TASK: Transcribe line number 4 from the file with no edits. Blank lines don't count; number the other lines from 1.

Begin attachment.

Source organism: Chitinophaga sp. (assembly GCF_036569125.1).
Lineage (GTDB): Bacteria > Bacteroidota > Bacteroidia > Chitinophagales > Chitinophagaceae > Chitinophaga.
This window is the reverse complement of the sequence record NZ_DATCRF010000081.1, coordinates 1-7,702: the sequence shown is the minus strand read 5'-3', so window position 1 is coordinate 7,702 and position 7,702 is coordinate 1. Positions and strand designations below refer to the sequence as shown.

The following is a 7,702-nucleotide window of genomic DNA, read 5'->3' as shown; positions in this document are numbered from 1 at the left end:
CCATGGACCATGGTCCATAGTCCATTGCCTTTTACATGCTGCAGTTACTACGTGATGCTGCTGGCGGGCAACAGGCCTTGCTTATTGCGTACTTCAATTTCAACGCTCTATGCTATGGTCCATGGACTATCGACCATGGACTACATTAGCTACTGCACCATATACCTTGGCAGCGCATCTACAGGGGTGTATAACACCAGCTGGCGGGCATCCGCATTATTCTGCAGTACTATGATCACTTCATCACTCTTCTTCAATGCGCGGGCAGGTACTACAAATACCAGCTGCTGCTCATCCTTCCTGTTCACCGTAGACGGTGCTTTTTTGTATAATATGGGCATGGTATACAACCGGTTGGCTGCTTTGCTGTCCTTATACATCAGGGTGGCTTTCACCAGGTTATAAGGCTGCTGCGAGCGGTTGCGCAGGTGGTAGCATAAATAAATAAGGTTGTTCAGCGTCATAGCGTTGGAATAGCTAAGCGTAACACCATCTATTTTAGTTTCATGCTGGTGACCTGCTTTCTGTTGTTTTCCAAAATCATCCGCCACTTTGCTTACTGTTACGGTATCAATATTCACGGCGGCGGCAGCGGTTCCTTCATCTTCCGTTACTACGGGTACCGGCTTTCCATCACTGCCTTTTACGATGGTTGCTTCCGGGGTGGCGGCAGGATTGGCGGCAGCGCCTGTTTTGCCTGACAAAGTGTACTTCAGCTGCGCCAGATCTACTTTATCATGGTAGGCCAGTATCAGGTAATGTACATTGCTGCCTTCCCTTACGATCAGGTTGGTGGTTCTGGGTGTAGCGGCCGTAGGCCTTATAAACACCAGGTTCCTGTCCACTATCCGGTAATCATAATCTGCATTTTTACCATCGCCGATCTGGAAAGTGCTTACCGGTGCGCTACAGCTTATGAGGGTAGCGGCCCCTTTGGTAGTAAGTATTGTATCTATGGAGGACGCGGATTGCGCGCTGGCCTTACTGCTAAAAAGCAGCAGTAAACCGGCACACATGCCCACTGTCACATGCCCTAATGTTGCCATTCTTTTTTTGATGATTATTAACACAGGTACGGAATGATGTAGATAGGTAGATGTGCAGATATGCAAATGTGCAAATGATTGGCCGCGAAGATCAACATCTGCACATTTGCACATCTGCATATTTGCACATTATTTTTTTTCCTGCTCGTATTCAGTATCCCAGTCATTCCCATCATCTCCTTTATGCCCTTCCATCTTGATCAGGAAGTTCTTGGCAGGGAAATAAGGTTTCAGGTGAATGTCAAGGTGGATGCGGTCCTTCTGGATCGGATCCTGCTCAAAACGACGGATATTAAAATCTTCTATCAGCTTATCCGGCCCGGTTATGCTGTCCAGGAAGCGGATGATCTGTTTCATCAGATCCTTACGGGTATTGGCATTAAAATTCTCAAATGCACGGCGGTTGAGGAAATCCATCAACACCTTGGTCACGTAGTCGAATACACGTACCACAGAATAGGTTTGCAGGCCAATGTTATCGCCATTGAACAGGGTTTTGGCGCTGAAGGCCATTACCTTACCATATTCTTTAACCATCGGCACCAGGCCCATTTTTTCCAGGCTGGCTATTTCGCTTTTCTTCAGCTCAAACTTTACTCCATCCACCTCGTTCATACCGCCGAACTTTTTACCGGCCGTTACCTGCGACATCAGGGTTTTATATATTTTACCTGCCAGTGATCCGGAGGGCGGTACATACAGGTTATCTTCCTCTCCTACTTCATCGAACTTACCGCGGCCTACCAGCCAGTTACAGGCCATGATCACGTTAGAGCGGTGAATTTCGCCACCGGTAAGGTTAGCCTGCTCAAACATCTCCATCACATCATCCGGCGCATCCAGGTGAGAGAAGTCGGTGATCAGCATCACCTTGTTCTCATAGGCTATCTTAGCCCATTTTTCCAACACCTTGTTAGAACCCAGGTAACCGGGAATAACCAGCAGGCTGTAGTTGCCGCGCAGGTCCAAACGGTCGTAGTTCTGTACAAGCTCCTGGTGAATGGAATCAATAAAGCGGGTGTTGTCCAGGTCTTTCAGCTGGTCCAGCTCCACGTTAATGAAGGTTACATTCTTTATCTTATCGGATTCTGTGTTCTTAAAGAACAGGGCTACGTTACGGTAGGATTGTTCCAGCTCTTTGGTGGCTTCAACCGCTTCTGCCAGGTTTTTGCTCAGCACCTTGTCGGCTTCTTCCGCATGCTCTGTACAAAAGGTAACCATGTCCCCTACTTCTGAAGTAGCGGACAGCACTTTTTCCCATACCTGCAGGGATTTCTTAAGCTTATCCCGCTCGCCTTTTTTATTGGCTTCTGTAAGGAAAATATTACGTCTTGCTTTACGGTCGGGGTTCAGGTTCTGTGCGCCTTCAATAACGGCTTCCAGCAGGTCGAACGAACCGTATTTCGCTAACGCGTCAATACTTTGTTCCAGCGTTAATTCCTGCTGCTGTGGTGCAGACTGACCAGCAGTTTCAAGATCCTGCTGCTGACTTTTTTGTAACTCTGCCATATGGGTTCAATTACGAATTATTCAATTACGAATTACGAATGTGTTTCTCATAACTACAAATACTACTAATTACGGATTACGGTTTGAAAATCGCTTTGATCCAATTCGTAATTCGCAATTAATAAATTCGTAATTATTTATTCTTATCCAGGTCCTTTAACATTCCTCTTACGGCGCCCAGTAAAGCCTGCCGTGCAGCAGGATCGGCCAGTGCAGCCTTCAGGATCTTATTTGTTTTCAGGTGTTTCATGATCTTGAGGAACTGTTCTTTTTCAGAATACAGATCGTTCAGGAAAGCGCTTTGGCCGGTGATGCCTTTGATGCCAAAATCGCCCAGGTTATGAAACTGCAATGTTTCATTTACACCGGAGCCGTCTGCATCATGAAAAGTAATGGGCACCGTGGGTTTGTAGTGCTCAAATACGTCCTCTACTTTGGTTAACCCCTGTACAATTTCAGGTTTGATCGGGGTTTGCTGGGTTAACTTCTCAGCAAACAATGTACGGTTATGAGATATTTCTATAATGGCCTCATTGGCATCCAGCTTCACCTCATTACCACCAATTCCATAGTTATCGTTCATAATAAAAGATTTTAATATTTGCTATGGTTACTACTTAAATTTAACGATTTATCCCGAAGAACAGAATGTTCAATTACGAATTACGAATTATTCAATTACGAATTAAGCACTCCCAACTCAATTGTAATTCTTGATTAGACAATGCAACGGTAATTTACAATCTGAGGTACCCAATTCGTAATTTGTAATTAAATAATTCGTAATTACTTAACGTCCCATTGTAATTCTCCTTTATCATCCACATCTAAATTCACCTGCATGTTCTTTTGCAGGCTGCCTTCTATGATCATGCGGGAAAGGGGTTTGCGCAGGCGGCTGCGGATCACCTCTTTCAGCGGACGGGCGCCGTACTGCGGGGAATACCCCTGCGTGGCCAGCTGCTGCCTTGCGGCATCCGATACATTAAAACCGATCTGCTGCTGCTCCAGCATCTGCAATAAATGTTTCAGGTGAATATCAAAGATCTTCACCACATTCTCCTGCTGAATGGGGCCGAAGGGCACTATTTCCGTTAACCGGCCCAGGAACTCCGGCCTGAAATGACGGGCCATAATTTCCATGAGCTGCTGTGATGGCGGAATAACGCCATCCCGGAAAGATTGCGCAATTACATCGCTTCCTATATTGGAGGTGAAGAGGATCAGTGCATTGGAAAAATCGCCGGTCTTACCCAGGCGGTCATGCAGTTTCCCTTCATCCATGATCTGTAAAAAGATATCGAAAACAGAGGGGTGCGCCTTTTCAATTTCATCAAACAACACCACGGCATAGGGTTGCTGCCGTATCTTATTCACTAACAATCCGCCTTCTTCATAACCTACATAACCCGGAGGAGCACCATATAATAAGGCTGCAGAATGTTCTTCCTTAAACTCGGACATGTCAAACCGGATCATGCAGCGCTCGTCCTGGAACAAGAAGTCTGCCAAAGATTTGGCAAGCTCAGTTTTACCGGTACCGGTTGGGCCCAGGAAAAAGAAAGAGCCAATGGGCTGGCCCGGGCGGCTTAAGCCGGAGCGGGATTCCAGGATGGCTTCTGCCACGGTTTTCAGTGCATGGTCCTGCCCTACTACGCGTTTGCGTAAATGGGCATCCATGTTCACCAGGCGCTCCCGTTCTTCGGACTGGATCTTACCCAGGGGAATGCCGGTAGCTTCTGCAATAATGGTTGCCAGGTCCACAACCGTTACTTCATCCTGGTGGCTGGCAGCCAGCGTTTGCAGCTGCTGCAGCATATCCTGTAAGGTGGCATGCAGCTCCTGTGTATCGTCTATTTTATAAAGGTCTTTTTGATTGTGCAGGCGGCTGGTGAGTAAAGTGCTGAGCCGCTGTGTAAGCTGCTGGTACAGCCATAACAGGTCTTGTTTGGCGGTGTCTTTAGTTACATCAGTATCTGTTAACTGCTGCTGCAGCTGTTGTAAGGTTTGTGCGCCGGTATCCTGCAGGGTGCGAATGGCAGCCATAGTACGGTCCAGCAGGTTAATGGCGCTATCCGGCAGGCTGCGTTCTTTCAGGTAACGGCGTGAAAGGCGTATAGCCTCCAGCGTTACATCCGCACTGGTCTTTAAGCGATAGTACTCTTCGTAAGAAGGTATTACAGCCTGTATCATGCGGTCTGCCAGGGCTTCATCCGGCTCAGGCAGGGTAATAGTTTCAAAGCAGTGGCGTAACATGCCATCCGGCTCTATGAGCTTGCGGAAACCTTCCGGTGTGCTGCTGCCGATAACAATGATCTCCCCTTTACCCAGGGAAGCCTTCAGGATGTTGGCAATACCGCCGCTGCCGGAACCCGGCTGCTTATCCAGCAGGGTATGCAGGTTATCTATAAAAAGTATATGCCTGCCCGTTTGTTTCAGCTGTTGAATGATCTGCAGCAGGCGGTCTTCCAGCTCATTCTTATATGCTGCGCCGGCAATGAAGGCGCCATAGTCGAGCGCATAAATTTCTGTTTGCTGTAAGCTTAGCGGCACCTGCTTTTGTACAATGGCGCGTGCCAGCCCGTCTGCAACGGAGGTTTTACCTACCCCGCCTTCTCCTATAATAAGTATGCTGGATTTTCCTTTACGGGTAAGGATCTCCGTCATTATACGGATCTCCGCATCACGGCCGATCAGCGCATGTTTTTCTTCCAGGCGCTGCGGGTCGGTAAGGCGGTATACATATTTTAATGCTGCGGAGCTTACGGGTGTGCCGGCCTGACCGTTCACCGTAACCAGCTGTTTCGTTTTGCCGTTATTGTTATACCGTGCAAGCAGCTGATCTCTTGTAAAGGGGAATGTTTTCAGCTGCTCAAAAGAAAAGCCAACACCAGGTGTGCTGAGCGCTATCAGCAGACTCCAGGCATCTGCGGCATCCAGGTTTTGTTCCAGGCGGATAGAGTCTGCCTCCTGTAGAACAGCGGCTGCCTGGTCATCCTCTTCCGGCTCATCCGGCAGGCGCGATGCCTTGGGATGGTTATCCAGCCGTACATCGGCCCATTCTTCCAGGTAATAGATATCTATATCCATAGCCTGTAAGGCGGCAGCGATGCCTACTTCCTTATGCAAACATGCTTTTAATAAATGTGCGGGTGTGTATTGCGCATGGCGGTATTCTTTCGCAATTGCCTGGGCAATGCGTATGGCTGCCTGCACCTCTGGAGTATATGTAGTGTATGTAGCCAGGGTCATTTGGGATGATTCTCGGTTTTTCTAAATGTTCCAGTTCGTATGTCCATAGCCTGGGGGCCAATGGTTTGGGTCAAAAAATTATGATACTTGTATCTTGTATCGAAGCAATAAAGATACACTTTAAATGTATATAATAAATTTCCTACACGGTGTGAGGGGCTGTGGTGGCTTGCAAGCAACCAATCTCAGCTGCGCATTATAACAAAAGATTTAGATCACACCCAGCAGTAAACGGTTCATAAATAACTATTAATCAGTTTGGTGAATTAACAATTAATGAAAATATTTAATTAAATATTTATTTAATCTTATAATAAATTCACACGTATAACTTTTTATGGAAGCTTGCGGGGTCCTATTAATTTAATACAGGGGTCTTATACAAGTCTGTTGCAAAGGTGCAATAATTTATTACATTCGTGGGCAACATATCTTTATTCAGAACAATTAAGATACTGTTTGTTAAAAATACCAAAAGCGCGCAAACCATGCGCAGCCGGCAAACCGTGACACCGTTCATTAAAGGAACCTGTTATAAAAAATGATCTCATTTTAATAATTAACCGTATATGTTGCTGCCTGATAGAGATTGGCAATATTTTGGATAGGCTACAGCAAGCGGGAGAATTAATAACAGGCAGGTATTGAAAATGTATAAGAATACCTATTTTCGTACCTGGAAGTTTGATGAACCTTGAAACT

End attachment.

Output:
The following is a 7,702-nucleotide window of genomic DNA, read 5'->3' as shown; positions in this document are numbered from 1 at the left end: